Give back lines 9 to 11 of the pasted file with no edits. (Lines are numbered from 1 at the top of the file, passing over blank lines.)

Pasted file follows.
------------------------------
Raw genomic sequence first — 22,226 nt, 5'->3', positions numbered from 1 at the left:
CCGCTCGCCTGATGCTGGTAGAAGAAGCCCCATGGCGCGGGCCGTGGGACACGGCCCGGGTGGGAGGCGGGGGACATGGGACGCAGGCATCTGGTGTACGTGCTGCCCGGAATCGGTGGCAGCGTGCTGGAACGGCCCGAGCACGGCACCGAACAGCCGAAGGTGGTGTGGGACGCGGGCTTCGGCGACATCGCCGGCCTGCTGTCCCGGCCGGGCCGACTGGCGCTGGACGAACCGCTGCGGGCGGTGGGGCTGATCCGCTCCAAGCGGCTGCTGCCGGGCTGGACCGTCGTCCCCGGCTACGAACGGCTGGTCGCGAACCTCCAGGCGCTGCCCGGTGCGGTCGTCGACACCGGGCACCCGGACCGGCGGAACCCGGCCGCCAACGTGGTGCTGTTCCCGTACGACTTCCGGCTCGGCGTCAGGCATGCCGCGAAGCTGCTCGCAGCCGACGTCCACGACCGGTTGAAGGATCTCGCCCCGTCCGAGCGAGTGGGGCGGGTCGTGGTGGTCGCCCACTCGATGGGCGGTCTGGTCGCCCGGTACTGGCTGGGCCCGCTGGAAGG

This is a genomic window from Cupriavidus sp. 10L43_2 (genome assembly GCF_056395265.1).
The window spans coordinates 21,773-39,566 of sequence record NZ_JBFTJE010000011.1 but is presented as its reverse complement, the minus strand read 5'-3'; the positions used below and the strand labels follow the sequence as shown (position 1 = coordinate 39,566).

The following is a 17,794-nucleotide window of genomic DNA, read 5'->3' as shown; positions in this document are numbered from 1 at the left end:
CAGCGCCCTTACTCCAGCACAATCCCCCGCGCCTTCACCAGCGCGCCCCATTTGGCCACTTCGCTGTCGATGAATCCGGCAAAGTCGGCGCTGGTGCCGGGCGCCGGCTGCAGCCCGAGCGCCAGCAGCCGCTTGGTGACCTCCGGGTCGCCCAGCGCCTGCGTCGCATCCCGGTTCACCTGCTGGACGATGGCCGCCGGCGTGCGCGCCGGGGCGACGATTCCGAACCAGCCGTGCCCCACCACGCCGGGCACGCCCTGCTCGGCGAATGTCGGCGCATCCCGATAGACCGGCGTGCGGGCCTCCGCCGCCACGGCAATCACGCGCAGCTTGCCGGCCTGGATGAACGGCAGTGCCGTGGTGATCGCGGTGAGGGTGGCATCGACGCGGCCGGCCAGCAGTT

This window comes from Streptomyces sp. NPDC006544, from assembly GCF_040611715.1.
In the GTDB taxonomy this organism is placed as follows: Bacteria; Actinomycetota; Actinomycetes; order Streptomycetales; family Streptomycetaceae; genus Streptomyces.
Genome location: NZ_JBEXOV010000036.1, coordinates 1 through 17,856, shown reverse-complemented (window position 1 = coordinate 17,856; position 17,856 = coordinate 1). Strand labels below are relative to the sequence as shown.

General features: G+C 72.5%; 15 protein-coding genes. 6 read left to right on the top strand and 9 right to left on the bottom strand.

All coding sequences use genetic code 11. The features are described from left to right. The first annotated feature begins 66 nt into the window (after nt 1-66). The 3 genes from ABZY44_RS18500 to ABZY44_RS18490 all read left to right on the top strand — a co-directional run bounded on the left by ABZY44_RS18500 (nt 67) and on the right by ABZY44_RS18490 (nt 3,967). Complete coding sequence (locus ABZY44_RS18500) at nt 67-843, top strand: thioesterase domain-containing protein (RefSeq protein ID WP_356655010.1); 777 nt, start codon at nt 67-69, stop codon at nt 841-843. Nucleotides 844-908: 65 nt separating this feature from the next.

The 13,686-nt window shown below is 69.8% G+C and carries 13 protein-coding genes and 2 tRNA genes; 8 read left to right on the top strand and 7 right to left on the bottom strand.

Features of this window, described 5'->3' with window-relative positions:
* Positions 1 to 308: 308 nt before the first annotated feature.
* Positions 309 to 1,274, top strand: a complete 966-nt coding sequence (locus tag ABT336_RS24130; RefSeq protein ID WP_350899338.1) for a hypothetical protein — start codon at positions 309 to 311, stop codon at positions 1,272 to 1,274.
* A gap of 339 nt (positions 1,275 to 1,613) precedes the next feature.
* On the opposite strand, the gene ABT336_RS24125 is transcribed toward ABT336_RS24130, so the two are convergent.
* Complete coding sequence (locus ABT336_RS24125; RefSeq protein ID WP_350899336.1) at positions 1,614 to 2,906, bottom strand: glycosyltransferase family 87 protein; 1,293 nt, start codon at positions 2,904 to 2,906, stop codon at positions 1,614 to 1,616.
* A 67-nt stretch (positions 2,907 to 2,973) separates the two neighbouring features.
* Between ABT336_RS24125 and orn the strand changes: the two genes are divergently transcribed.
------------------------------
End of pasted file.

Genome location: NZ_JBEXOV010000036.1, coordinates 1 through 17,856, shown reverse-complemented (window position 1 = coordinate 17,856; position 17,856 = coordinate 1). Strand labels below are relative to the sequence as shown.

General features: G+C 72.5%; 15 protein-coding genes. 6 read left to right on the top strand and 9 right to left on the bottom strand.

All coding sequences use genetic code 11. The features are described from left to right. The first annotated feature begins 66 nt into the window (after nt 1-66). The 3 genes from ABZY44_RS18500 to ABZY44_RS18490 all read left to right on the top strand — a co-directional run bounded on the left by ABZY44_RS18500 (nt 67) and on the right by ABZY44_RS18490 (nt 3,967). Complete coding sequence (locus ABZY44_RS18500) at nt 67-843, top strand: thioesterase domain-containing protein (RefSeq protein ID WP_356655010.1); 777 nt, start codon at nt 67-69, stop codon at nt 841-843. Nucleotides 844-908: 65 nt separating this feature from the next.